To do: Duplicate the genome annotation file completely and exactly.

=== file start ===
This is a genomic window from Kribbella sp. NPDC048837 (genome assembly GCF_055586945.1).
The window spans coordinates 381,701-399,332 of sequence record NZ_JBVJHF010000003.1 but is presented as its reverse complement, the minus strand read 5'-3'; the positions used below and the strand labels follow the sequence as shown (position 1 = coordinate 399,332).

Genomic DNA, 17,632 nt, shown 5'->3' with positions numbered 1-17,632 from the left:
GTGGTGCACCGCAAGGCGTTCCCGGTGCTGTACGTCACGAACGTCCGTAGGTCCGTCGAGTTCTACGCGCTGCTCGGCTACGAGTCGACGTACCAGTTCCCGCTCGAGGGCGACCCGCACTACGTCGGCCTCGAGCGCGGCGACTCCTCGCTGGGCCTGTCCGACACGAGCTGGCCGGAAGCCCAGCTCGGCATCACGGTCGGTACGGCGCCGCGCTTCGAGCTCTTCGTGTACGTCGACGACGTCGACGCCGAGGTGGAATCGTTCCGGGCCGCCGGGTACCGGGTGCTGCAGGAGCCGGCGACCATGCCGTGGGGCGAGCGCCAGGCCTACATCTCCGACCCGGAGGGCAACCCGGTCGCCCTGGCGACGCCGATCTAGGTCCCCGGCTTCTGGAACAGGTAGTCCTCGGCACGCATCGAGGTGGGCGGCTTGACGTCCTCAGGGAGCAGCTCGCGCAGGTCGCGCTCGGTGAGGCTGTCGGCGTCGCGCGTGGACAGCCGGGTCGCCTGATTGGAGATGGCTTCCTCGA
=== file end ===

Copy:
This is a genomic window from Kribbella sp. NPDC048837 (genome assembly GCF_055586945.1).
The window spans coordinates 381,701-399,332 of sequence record NZ_JBVJHF010000003.1 but is presented as its reverse complement, the minus strand read 5'-3'; the positions used below and the strand labels follow the sequence as shown (position 1 = coordinate 399,332).

Genomic DNA, 17,632 nt, shown 5'->3' with positions numbered 1-17,632 from the left:
GTGGTGCACCGCAAGGCGTTCCCGGTGCTGTACGTCACGAACGTCCGTAGGTCCGTCGAGTTCTACGCGCTGCTCGGCTACGAGTCGACGTACCAGTTCCCGCTCGAGGGCGACCCGCACTACGTCGGCCTCGAGCGCGGCGACTCCTCGCTGGGCCTGTCCGACACGAGCTGGCCGGAAGCCCAGCTCGGCATCACGGTCGGTACGGCGCCGCGCTTCGAGCTCTTCGTGTACGTCGACGACGTCGACGCCGAGGTGGAATCGTTCCGGGCCGCCGGGTACCGGGTGCTGCAGGAGCCGGCGACCATGCCGTGGGGCGAGCGCCAGGCCTACATCTCCGACCCGGAGGGCAACCCGGTCGCCCTGGCGACGCCGATCTAGGTCCCCGGCTTCTGGAACAGGTAGTCCTCGGCACGCATCGAGGTGGGCGGCTTGACGTCCTCAGGGAGCAGCTCGCGCAGGTCGCGCTCGGTGAGGCTGTCGGCGTCGCGCGTGGACAGCCGGGTCGCCTGATTGGAGATGGCTTCCTCGA